It might come as a surprise that one of Wendy Hall’s favorite spot in the Adirondacks isn’t the most scenic. It’s a brown field in winter.
But driving along Route 22 a few years ago, Hall spotted short-eared owls in the fields on the farmland in that area—making the place infinitely more scenic. She pulled the car over to watch the owls through the fence of a local farm.
The area is a perfect place to see winter raptors this time of year, she said, including threatened harrier hawks during the day and endangered short-eared owls at dusk, in the grasses that haven’t been cut.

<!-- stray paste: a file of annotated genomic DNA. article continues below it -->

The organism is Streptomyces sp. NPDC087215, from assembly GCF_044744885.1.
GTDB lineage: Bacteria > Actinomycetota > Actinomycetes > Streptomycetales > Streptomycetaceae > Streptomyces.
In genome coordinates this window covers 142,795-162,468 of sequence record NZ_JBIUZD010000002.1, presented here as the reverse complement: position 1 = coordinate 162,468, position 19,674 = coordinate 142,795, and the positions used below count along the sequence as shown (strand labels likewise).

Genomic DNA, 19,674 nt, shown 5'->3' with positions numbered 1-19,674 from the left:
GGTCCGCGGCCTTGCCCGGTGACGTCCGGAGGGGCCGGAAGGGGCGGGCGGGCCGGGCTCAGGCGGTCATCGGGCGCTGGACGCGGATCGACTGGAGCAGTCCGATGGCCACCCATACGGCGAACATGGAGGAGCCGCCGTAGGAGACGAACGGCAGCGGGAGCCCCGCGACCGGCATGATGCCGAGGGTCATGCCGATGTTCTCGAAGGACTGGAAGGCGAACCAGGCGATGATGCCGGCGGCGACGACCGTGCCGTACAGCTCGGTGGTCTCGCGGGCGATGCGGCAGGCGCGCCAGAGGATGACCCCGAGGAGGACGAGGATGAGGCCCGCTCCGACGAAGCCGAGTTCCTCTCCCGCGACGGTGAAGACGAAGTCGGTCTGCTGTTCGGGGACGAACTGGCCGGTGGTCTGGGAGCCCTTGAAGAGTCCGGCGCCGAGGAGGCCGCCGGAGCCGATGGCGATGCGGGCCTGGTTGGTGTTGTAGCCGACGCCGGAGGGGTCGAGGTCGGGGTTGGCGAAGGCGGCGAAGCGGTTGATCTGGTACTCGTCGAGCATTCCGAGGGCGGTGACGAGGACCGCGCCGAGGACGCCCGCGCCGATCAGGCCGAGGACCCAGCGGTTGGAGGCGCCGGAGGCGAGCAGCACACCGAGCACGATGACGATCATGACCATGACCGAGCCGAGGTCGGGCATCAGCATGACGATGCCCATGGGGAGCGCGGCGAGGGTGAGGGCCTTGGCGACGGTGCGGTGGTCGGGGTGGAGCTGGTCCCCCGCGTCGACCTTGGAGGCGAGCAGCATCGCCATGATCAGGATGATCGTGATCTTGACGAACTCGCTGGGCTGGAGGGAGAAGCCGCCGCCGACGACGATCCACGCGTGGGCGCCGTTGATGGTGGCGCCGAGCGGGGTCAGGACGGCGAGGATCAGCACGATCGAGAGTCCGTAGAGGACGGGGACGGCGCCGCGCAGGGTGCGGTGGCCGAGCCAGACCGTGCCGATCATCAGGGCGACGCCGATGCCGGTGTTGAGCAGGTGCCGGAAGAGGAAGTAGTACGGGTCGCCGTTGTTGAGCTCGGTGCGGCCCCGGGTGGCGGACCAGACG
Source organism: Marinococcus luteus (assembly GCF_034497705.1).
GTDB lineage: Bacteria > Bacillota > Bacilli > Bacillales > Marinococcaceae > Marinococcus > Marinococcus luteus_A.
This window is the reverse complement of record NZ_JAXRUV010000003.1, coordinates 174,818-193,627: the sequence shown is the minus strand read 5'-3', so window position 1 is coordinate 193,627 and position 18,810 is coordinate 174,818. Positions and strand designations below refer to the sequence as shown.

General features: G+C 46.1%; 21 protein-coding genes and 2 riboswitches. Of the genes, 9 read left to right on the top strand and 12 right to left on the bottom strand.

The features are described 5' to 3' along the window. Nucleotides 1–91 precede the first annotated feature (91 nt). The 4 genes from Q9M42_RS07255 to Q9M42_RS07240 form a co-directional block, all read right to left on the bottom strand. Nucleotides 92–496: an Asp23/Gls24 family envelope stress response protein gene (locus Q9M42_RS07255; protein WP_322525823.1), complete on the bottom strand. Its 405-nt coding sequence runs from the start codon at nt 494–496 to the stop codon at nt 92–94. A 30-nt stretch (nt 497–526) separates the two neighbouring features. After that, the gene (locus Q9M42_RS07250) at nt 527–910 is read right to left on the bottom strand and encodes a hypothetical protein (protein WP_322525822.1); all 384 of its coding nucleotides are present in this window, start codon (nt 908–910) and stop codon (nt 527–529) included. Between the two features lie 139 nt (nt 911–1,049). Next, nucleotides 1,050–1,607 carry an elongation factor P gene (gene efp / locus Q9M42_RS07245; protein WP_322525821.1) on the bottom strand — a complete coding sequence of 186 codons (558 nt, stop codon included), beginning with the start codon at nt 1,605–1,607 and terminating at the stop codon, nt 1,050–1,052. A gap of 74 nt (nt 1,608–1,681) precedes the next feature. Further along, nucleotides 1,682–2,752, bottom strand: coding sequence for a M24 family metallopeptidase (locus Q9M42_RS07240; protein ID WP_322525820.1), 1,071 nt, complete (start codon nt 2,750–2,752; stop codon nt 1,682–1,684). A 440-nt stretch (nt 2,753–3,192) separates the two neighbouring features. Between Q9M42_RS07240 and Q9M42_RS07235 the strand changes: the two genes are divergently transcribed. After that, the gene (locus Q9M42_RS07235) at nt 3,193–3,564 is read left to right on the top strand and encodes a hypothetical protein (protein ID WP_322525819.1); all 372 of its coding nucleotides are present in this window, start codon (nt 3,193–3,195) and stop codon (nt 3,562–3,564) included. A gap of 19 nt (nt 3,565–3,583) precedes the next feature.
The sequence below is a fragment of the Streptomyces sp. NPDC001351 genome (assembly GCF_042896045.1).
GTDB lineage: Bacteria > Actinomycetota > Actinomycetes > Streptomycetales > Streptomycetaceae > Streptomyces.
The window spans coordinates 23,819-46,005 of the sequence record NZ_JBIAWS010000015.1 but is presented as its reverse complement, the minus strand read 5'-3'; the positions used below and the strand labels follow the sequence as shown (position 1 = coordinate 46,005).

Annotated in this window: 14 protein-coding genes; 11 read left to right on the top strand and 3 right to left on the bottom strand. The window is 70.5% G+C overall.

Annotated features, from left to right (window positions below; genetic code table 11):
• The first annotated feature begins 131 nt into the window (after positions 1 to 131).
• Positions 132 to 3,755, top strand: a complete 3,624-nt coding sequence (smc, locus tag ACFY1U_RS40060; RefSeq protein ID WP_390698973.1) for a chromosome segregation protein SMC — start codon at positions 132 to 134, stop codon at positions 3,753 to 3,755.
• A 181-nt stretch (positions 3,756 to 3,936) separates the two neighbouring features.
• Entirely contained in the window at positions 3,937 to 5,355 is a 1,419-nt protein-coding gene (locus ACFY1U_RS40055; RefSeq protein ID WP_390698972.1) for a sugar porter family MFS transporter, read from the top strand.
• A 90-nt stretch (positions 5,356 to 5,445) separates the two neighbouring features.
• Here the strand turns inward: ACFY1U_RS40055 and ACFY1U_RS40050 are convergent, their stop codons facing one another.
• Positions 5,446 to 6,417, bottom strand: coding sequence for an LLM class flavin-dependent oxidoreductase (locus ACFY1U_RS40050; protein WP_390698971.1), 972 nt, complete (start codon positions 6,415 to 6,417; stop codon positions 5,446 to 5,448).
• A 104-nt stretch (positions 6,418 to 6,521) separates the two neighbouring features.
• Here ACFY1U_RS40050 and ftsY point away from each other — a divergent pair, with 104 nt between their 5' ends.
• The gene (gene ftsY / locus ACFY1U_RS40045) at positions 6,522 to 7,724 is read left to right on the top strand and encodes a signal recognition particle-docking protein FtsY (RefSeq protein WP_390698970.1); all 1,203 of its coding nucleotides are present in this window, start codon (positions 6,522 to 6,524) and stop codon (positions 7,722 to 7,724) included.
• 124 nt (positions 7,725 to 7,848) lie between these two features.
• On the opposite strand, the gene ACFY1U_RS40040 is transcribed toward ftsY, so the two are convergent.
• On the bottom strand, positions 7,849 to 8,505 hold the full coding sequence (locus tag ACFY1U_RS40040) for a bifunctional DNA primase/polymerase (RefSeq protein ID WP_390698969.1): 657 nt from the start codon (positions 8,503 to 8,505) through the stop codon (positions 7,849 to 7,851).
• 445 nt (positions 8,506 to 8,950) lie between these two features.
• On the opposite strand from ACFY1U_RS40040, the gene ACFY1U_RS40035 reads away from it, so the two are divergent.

“This is the only place to my knowledge in the Adirondacks that they have any sort of population,” she said. “This grassland habitat is where they would nest,” she said. “Take away the habitat and they’re gone,” Hall added. “That’s important for people to know.”
We met Wendy there recently with her companion, Oz, a barn own she brought along from the Adirondack Wildlife Refuge, resting on her gloved hand. He can no longer fly, which is why the zoo where he lived donated him to the refuge.
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